Computer parlance - the divide between geeks and users

2009-10-18 17:59:00

I try to help out people with computer/network questions on various online fora, like Tweakers and One more thing. One of the things that frequently leads to both confusion and frustration is the divide between the parlance of true geeks and normal users.

For example, take this thread where people discuss the ins and outs of the UPC broadband service. Many, many times will one see frustration arise between the lesser experienced members and the veritable geeks regarding the usage of m/M and bit/byte.

As in:

* m versus M = mili versus mega = 10^-3 versus 10^6

* bit versus byte = 1 bit versus 8 bits

Normal folks will happily mix their m's and their M's and their bits and their bytes, not caring about the meaning of either. They reason according to the famous adage "Do what I mean, not what I say". So you'll frequently see things like:

Until two days ago I could happily download at a well-deserved 30mbits, which today fell to a miserable 5mbits. Then I rebooted the modem and now it's back up to 3.5mbits, so I R happy.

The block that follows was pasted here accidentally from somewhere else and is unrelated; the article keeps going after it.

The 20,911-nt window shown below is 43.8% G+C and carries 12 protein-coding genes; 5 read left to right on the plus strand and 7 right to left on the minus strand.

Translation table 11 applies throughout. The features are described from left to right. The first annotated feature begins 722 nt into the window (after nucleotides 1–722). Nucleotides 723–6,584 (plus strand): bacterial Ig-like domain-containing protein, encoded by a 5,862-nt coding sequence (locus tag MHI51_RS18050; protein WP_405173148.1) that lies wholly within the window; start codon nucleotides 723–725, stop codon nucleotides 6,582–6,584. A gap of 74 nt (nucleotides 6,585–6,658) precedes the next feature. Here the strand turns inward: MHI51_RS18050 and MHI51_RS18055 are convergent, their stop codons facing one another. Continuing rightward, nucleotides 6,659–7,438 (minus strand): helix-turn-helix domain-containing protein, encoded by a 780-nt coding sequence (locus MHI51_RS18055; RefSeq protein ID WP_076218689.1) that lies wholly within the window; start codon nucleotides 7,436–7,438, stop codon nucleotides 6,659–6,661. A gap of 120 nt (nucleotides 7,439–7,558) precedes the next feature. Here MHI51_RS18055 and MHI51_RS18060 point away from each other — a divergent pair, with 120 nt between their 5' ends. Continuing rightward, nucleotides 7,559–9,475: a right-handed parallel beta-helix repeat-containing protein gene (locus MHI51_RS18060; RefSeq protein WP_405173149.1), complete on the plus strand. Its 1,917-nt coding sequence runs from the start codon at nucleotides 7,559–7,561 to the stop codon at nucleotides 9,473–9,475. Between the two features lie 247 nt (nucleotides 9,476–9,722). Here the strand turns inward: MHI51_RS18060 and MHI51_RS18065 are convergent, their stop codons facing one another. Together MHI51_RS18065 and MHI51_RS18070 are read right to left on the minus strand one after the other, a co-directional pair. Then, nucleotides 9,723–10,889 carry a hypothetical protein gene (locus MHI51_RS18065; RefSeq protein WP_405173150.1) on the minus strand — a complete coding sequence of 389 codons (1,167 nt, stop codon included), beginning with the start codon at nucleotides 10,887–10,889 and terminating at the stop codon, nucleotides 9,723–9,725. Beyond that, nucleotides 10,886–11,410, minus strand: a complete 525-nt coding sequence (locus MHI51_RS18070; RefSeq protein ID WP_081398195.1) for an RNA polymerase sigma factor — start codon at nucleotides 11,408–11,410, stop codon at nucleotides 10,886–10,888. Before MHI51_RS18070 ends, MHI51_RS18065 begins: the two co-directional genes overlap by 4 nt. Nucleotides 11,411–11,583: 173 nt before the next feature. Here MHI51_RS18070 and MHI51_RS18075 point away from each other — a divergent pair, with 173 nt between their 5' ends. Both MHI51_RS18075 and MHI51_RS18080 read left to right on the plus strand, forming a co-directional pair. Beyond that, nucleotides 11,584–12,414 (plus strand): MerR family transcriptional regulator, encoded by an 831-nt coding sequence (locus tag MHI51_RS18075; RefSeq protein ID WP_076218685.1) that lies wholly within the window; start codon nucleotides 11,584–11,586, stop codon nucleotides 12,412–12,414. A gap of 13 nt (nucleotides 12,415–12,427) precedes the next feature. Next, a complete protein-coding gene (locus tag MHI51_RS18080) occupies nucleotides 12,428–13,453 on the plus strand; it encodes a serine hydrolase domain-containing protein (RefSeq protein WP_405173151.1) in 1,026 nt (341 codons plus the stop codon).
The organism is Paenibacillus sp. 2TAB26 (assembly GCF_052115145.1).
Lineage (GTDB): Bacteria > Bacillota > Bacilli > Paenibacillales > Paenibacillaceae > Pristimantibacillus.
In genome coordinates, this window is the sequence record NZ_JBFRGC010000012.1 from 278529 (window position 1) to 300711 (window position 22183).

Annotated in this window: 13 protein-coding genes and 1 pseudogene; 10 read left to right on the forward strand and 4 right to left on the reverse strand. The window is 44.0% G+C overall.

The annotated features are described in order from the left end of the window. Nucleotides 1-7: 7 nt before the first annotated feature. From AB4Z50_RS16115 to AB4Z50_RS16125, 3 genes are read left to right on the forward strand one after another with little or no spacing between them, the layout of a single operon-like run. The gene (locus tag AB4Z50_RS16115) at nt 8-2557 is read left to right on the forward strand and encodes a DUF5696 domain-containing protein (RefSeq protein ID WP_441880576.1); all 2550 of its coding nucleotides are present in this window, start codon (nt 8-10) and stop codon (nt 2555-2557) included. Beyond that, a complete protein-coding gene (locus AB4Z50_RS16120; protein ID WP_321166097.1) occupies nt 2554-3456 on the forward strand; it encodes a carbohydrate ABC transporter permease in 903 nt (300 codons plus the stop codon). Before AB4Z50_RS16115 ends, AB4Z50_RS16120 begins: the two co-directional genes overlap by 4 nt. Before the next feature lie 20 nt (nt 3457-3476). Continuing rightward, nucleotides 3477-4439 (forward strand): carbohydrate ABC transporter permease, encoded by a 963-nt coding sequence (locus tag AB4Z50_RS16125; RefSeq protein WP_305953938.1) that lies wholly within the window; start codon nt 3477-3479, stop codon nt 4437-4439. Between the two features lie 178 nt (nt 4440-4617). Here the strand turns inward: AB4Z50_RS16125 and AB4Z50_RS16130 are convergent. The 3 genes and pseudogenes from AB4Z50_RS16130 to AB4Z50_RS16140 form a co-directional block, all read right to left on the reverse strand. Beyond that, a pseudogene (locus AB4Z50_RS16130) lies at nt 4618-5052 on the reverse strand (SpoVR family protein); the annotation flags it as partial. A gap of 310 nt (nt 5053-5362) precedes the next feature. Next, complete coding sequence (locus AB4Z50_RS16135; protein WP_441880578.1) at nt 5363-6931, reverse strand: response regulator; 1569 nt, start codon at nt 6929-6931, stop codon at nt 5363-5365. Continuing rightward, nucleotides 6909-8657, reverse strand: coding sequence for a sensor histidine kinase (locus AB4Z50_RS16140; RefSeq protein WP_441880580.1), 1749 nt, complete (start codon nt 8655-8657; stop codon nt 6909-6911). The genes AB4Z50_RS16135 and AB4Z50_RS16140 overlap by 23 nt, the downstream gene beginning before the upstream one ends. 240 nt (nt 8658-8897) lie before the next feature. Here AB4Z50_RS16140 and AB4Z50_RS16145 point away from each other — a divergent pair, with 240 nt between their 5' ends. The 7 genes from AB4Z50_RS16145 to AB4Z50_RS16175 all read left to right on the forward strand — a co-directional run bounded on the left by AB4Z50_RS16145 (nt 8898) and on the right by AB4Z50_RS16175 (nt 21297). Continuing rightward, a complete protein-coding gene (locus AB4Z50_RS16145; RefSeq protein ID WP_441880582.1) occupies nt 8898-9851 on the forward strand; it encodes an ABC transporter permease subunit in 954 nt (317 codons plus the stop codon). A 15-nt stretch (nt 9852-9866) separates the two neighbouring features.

Does that sound confusing to you? Because to every true IT geek out there it does! So now there's dozens of folks like me berating the folks who keep mixing stuff up to "get it right because you're not making sense". Of course we are then in turn labeled as nitpicks (or "comma fornicators" as the dutch term would translate). The thing is, even though SI units are piecemeal to every (IT) geek, it seems that most "normal" people don't know all of them.

Sure, they know their milis from their centis and their kilos from their decas, but I don't think anyone in primary or high school usually deals with megas or anything bigger. Pretty odd, since you'd imagine that science class will cover stuff like megaWatts etc. A quick poll with Marli (who is otherwise a very intelligent AND computer-savy person) supports this idea: she knows "m", but not "M" and doesn't know the difference between a bit and a byte.

Ah, what're you going to do? I don't think this is a divide we'll quickly bridge, unless we unify to a completely new unit for measuring network speeds :) Might I suggest the "fruble"?


Mind you, I didn't write this just to rant. As an aspiring teacher I actually -do- wonder how one would best work around such a problem. Verbally there isn't any ambiguity because one would always say "mbit" or "megabit" in full. But in writing there's much room for laziness and confusion, as discussed above. So, what do you do as a teacher? Do you keep on hammering your students to adhere to the proper standards? To me, that does make much sense.


*sigh* Then again, if even the supposed "professionals" can't get it right, who are we to complain. Right? =_=;

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